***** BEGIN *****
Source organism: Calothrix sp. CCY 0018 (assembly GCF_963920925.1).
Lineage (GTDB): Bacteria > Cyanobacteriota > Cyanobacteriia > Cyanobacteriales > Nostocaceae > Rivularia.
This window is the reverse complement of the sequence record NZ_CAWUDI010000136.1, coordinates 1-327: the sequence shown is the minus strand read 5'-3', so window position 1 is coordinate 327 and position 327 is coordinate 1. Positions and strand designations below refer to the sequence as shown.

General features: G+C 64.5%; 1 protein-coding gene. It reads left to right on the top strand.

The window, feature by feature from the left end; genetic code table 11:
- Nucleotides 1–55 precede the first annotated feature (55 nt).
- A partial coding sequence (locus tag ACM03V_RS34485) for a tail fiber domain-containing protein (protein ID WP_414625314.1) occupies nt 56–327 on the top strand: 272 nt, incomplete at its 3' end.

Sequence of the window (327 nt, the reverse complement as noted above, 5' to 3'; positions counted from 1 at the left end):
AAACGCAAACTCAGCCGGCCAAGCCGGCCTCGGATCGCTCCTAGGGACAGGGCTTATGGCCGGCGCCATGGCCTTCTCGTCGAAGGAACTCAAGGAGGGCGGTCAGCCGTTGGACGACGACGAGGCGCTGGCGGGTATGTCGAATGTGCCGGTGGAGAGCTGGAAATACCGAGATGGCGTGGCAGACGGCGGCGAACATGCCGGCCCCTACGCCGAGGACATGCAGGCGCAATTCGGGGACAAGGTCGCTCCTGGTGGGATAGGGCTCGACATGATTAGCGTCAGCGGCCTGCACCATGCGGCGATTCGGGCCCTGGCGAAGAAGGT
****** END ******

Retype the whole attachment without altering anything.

Source organism: Calothrix sp. CCY 0018 (assembly GCF_963920925.1).
Lineage (GTDB): Bacteria > Cyanobacteriota > Cyanobacteriia > Cyanobacteriales > Nostocaceae > Rivularia.
This window is the reverse complement of the sequence record NZ_CAWUDI010000136.1, coordinates 1-327: the sequence shown is the minus strand read 5'-3', so window position 1 is coordinate 327 and position 327 is coordinate 1. Positions and strand designations below refer to the sequence as shown.

General features: G+C 64.5%; 1 protein-coding gene. It reads left to right on the top strand.

The window, feature by feature from the left end; genetic code table 11:
- Nucleotides 1–55 precede the first annotated feature (55 nt).
- A partial coding sequence (locus tag ACM03V_RS34485) for a tail fiber domain-containing protein (protein ID WP_414625314.1) occupies nt 56–327 on the top strand: 272 nt, incomplete at its 3' end.

Sequence of the window (327 nt, the reverse complement as noted above, 5' to 3'; positions counted from 1 at the left end):
AAACGCAAACTCAGCCGGCCAAGCCGGCCTCGGATCGCTCCTAGGGACAGGGCTTATGGCCGGCGCCATGGCCTTCTCGTCGAAGGAACTCAAGGAGGGCGGTCAGCCGTTGGACGACGACGAGGCGCTGGCGGGTATGTCGAATGTGCCGGTGGAGAGCTGGAAATACCGAGATGGCGTGGCAGACGGCGGCGAACATGCCGGCCCCTACGCCGAGGACATGCAGGCGCAATTCGGGGACAAGGTCGCTCCTGGTGGGATAGGGCTCGACATGATTAGCGTCAGCGGCCTGCACCATGCGGCGATTCGGGCCCTGGCGAAGAAGGT